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Re: Object Identification Cold War and the return of (wasRe:UNIVERSAL::ref might make ref( $mocked_obj ) sane)

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Adam Kennedy
March 1, 2007 16:38
Re: Object Identification Cold War and the return of (wasRe:UNIVERSAL::ref might make ref( $mocked_obj ) sane)
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Michael G Schwern wrote:
> Yuval Kogman wrote:
>>> Likewise with ref in boolean context, I almost never want the object
>>> to be able to lie to me.
>> But if it has to work hard to lie, then does it matter?
> Yeah, I'm with Yuval here.  There seem to be a cold war going on here wrt
> identifying an object.
> In the beginning we used UNIVERSAL::isa() and UNIVERSAL::can().  And it
> could identify the nature of any scalar, blessed or not.  Reference or not.
>  And it was good.
> And then someone got clever and overrode isa() and can().  And there was
> much wailing and nashing of teeth and slaughtering of lambs.  Now we're
> supposed to use C<< eval { $obj->isa($class) } >> and for a while balance
> was restored.

Well, except you aren't supposed to do that, because if ->isa can be 
overloaded, it can also die or throw an exception. So eval { 
$obj->isa($class) } falsely ignores errors.

> And then someone defined a $SIG{__DIE__} so now its C<<{ local
> $SIG{__DIE__};  eval { $obj->isa($class) } }>> or you must depend on having
> a 3rd party module written in XS, Scalar::Util, available and compiled and
> do C<<use Scalar::Util qw(blessed);  blessed $obj && $obj->isa($class) >>.

This just compounds the above-mentioned mistake.

> And then someone got really clever and blessed their object into class "0".
>  Now we must do C<<use Scalar::Util qw(blessed);  defined blessed $obj &&
> $obj->isa($class) >>.  Or if you can't rely on Scalar::Util:  C<< local
> $SIG{__DIE__};  eval { $obj->isa($class) } >>.

And this compounds it further.

> But what if isa() is broken or has side effects, hmm?  And what if its lying
> to me and I *really* want to know what methods are *really* available and
> not autoloaded?  And what if someone got even more clever and blessed into
> class ""...

use Params::Util '_INSTANCE';

if ( _INSTANCE($obj, 'Whatever') ) {


> The best practice should be straightforward:  Ask the object.  If it wants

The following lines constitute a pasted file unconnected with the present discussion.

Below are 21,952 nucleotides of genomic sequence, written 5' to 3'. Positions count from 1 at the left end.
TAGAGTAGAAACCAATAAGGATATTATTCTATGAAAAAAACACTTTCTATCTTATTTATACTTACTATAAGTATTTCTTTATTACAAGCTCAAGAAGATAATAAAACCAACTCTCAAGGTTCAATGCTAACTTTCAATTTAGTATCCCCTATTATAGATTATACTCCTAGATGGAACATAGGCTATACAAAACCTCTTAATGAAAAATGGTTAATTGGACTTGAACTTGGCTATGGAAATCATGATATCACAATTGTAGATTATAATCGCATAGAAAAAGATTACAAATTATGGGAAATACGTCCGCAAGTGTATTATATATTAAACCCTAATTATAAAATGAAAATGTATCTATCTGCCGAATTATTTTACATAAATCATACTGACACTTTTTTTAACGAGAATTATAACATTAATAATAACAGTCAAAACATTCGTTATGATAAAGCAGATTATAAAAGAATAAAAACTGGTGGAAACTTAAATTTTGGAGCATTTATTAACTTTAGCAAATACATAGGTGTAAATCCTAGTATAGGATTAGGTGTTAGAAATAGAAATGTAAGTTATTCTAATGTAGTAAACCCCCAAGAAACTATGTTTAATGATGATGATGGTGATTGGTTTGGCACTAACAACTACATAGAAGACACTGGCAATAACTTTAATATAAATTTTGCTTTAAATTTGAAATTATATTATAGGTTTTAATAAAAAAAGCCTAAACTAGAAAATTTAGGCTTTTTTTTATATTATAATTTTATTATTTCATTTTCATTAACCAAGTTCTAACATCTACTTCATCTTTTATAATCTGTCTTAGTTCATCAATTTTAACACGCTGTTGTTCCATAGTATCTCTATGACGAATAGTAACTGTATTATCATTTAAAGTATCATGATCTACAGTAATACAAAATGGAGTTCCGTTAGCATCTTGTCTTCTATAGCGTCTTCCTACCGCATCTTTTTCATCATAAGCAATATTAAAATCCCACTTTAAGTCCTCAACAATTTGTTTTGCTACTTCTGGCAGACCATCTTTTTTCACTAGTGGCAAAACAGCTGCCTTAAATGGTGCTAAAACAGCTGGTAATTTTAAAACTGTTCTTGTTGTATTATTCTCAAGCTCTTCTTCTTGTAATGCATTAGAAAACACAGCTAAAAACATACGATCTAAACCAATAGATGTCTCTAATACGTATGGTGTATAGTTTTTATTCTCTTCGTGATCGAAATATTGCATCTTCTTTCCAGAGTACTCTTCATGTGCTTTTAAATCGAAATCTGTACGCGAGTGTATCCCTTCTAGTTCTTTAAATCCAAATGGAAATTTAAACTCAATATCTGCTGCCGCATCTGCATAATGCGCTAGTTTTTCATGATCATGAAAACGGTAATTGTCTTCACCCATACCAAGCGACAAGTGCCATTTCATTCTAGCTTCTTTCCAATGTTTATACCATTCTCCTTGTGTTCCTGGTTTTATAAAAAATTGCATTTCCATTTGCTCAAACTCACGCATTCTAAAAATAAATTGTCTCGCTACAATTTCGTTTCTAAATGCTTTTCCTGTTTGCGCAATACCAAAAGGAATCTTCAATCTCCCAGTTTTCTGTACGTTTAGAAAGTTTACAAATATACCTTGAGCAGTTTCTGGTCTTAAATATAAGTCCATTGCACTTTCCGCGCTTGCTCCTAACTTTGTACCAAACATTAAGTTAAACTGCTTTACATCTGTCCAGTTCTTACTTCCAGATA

> to lie to you and override isa() or use class "0" (and yes, there really is
> no other reason to use such a class name but to lie) then damned well let
> it.  We call this "encapsulation" and it is good.

Yep, I was pissed off too, so the above tries to compensate for the 
problems and re-encapsulate what you originally meant by UNIVERSAL::isa().

> 99.999% of the time you do not want to really know how something is
> implemented, you want to remain ignorant.

I concur, which is what really pisses me off them 
IO::String->new(\$string)->isa('IO::Handle') returns false, because the 
author believes in duck typing over actually having isa describe the 

   It is detrimental for your
> shopping cart code to pierce the facade surrounding the objects it is using.
>  The remaining 0.001% of the time you're writing something like Data::Dumper
> or a serialization module and fine, employ all the magic you like, but don't
> try to apply the needs of a module like Data::Dumper to Joe Business
> Programmer!  If I caught someone blessing into class "0" at my work he'd
> have to give such a damned good reason that I wouldn't use his eye sockets
> for USB ports.
> All the trouble here seems to stem from the fact that its so damned hard to
> reliably determine what is and is not an object.  And the only reason we
> care about that is so we can call isa() on it.  The proper way to identify
> the nature of an object is C<< $obj->isa($class) >>.  The proper way to
> identify whether a class has a method is C<< $obj->can($method) >>.  Done.
> All the other junk we do these days is determining if its blessed so there's
> not an error when we try to call a method on it.
> Solution... make everything an object.  Or at least everything callable with
> methods.  Or for bloody screaming hell at least the UNIVERSAL ones!  This is
> called "autoboxing" and there's already a module out there to do it.
>  In one fell swoop all this nonsense
> goes away.  It doesn't even require a core patch anymore.
> $ perl -Mautobox -wle 'print []->isa("ARRAY");'
> 1
> was proposed as a core module many moons ago but it was rejected
> as not being necessary.  As its a central tenet of any decent OO language
> that everything should be (or at least act like) an object I was very
> dismayed at that.  Well, here's your use case.
> Please reconsider autobox.

heh :)

Adam K

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